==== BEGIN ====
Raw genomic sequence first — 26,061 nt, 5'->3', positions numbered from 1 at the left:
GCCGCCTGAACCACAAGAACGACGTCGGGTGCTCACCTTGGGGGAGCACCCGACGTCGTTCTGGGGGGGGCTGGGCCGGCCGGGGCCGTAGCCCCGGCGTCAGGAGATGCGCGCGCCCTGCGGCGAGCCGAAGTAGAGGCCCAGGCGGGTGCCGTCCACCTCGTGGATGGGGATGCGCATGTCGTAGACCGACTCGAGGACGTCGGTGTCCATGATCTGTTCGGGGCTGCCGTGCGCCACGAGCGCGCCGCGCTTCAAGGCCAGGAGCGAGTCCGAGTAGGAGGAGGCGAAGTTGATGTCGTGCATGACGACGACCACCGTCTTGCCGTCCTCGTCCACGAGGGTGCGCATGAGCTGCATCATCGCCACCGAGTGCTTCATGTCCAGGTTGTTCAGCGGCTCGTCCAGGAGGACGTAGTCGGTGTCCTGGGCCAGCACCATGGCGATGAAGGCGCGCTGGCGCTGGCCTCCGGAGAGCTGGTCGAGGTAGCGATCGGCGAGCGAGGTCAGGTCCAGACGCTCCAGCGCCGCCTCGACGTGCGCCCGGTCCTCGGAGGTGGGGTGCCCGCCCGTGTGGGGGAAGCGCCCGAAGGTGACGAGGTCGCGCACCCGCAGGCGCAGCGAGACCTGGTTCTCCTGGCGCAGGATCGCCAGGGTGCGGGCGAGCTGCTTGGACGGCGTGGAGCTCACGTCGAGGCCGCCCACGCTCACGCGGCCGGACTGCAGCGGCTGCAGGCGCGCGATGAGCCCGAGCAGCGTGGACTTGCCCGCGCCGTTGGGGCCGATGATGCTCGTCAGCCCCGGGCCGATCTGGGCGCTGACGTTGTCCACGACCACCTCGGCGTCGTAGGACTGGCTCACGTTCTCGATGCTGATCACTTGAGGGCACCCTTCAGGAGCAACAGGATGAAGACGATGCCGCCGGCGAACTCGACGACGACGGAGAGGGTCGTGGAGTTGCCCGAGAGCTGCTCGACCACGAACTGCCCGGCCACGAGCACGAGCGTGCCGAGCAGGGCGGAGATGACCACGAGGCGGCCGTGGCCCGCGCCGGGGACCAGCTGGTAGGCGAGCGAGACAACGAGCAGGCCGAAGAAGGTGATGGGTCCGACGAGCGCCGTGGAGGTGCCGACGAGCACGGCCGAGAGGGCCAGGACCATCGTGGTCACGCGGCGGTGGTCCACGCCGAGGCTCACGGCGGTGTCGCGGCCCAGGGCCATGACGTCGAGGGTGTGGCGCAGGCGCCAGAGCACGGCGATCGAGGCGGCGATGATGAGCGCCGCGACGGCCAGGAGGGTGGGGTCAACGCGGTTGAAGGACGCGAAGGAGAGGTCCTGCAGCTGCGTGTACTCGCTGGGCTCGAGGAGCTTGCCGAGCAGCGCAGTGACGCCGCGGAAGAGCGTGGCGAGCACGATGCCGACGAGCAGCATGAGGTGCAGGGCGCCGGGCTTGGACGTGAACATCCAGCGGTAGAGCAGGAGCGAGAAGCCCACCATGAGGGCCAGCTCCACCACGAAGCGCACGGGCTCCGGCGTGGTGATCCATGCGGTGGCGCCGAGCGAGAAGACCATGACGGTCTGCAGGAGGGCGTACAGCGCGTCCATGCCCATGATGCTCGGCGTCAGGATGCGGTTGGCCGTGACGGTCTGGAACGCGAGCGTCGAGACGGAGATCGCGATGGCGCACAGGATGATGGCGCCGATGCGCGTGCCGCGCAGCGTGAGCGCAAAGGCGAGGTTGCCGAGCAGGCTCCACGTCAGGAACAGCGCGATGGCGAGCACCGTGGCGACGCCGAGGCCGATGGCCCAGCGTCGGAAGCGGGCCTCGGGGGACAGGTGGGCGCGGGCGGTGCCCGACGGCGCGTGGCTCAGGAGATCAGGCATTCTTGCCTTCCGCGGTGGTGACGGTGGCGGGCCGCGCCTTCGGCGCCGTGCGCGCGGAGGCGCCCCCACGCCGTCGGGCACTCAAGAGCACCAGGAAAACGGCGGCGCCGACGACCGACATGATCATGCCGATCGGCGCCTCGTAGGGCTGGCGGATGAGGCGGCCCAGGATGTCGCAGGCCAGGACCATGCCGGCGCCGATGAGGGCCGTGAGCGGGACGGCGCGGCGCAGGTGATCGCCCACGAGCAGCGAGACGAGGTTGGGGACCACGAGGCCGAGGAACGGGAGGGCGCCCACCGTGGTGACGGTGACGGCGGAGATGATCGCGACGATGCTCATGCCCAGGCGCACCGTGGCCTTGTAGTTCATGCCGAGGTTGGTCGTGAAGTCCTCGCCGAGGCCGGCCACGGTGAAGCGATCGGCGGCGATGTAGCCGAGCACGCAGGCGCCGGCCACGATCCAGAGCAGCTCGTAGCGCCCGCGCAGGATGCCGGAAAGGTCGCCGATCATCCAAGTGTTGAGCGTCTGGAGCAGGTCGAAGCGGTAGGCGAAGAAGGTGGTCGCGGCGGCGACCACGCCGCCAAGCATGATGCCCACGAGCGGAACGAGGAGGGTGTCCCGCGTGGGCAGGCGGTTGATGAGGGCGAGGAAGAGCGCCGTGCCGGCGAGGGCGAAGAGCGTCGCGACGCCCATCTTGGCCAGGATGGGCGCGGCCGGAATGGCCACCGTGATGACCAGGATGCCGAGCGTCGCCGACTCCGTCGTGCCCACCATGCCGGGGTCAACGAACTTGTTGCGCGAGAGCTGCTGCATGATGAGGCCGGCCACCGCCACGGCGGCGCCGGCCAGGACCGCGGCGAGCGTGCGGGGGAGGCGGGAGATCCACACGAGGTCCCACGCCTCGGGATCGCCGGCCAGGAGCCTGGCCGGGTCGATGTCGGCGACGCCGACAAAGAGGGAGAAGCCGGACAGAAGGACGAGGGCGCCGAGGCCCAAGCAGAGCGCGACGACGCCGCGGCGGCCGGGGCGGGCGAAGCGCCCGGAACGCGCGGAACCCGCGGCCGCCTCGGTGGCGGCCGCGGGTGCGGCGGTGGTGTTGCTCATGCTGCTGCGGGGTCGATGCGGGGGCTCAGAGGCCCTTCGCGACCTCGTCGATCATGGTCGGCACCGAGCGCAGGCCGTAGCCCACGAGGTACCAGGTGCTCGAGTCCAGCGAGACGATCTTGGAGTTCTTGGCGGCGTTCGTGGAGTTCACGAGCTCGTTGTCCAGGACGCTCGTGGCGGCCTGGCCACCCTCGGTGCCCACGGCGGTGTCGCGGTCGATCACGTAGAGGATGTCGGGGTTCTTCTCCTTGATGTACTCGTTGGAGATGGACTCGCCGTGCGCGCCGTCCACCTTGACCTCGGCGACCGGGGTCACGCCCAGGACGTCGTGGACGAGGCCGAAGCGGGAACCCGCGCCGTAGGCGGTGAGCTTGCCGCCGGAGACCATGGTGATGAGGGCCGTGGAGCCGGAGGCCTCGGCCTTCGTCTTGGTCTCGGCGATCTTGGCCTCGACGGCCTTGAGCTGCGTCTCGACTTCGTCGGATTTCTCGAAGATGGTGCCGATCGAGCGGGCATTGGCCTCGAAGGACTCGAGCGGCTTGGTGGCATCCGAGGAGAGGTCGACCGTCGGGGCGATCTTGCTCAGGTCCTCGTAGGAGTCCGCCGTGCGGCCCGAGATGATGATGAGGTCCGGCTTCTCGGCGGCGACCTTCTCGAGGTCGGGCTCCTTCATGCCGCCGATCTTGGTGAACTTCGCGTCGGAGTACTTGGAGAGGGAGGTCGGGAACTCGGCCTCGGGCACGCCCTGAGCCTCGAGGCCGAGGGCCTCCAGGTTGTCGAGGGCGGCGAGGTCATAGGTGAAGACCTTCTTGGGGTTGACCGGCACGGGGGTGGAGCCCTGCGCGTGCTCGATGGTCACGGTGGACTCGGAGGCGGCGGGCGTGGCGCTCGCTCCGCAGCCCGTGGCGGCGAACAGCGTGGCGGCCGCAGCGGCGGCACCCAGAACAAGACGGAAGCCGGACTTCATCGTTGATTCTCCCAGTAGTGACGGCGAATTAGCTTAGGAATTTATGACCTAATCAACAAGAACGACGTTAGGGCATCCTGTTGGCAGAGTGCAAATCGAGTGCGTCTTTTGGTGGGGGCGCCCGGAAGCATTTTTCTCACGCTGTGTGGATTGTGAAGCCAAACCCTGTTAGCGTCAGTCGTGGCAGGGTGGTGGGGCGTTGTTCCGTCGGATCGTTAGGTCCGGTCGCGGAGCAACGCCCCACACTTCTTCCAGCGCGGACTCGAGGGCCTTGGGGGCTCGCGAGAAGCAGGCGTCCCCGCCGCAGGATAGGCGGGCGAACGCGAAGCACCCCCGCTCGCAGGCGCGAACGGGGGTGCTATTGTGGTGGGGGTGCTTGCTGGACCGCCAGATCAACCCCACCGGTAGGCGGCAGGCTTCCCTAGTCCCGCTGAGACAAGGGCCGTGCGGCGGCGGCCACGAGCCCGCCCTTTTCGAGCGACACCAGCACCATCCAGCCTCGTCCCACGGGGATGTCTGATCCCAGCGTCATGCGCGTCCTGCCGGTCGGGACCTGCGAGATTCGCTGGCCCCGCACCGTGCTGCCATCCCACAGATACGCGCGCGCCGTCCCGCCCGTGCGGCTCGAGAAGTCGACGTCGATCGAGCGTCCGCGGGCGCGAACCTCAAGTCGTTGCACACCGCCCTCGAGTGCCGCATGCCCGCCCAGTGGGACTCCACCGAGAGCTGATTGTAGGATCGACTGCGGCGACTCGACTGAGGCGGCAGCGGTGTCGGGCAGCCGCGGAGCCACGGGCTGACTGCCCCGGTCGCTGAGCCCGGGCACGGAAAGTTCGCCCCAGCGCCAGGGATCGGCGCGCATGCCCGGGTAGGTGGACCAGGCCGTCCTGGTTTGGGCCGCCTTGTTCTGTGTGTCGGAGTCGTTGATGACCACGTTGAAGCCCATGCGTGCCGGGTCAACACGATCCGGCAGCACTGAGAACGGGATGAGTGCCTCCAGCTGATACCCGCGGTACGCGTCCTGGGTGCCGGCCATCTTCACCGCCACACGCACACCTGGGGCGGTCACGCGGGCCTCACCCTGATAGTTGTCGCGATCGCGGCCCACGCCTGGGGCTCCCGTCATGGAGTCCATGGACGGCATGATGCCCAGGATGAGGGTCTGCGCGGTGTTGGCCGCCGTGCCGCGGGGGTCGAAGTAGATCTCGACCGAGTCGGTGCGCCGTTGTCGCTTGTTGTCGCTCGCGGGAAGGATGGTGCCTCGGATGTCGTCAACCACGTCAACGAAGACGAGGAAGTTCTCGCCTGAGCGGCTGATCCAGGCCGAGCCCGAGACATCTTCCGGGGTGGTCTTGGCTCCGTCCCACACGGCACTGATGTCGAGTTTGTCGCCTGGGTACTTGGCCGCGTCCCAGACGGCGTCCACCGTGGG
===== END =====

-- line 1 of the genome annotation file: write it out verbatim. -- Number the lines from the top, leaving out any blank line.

Raw genomic sequence first — 26,061 nt, 5'->3', positions numbered from 1 at the left: